2. ^ a b c d e f Mack, Mary (27 February 2017). "Conceiving Cortex: Cortex Special Feature, Chapter 1, 2000-2002". EQSTL. Retrieved 18 September 2018.
  3. ^ Edwards, Greg (30 November 2012). "John Dubinsky". St. Louis Business Journal. Retrieved 20 September 2018.
  4. ^ "Stifel Official Bio". Retrieved 20 September 2018.
  5. ^ "Cortex Official Website". Retrieved 18 September 2018.
  6. ^ a b "Cortex - Oral History". 28 August 2018. Retrieved 18 September 2018.
  7. ^ a b c d e f "Cortex Official The District". Retrieved 18 September 2018.
  8. ^ Arruda, William (5 December 2017). "What To Look For In A City When You're Relocating For Work". Forbes. Retrieved 18 September 2018.
  9. ^ a b "Aloft Hotel Breaks Ground in Cortex". Retrieved 18 September 2018.
  10. ^ Mack, Mary (27 February 2017). "Cortex's Evolution From A Life Science District To A Magnet For St. Louis Innovators: A Feature Series". EQSTL. Retrieved 18 September 2018.
  11. ^ Mack, Mary (2 March 2017). "Cortex Looks Ahead: Cortex Special Feature, Chapter 4, 2017 And Beyond". EQSTL. Retrieved 18 September 2018.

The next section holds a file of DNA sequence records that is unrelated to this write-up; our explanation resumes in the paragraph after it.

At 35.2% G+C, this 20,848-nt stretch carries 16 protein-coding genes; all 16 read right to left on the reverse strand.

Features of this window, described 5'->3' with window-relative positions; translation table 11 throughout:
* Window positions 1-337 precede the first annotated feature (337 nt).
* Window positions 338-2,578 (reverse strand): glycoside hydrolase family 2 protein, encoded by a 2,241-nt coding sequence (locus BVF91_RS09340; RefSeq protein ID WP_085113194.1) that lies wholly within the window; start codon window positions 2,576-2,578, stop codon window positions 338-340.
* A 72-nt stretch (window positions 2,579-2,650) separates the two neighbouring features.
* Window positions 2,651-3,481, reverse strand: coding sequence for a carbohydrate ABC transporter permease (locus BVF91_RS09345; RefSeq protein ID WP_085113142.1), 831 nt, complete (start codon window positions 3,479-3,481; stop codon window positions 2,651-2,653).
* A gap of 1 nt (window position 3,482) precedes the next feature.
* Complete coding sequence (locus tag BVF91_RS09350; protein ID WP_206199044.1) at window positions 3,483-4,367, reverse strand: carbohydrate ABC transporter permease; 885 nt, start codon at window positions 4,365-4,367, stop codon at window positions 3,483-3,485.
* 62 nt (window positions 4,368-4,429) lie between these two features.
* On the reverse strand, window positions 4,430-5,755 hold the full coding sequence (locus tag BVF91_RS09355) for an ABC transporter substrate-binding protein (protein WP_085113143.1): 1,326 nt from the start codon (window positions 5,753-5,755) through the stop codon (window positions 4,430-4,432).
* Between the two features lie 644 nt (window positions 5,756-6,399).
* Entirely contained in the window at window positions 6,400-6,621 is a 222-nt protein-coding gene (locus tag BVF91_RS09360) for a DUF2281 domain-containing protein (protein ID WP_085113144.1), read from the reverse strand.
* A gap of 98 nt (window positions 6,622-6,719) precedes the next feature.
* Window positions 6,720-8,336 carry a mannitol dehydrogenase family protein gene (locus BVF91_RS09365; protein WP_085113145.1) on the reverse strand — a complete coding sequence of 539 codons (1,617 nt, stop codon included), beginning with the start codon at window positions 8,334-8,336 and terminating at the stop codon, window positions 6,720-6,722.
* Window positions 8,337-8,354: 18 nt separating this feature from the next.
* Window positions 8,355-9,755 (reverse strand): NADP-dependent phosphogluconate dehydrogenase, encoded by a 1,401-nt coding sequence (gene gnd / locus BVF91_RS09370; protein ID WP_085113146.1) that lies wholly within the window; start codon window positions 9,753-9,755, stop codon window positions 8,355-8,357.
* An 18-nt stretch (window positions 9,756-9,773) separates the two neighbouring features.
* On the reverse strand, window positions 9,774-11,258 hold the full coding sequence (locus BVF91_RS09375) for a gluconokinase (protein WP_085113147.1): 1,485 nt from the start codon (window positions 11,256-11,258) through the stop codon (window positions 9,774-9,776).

12. ^ a b Sisson, Patrick (7 Aug 2018). "Universities, chasing the startup economy, reshape urban real estate". Retrieved 18 September 2018.
  13. ^ "Cortex Official Who We Are". Retrieved 18 September 2018.
  14. ^ a b c Mack, Mary (1 March 2017). "Cortex Shifts Focus: Cortex Special Feature, Chapter 3, 2010-2016". EQSTL. Retrieved 18 September 2018.
  15. ^ Stiles, Nancy (11 April 2018). "The Chocolate Pig to Open at Cortex Innovation Hall This Fall". Feast Magazine. Retrieved 18 September 2018.
  16. ^ Feldt, Brian (8 June 2018). "Aon relocating 200 employees from Clayton to St. Louis' Cortex district". St. Louis Post Dispatch. Retrieved 18 September 2018.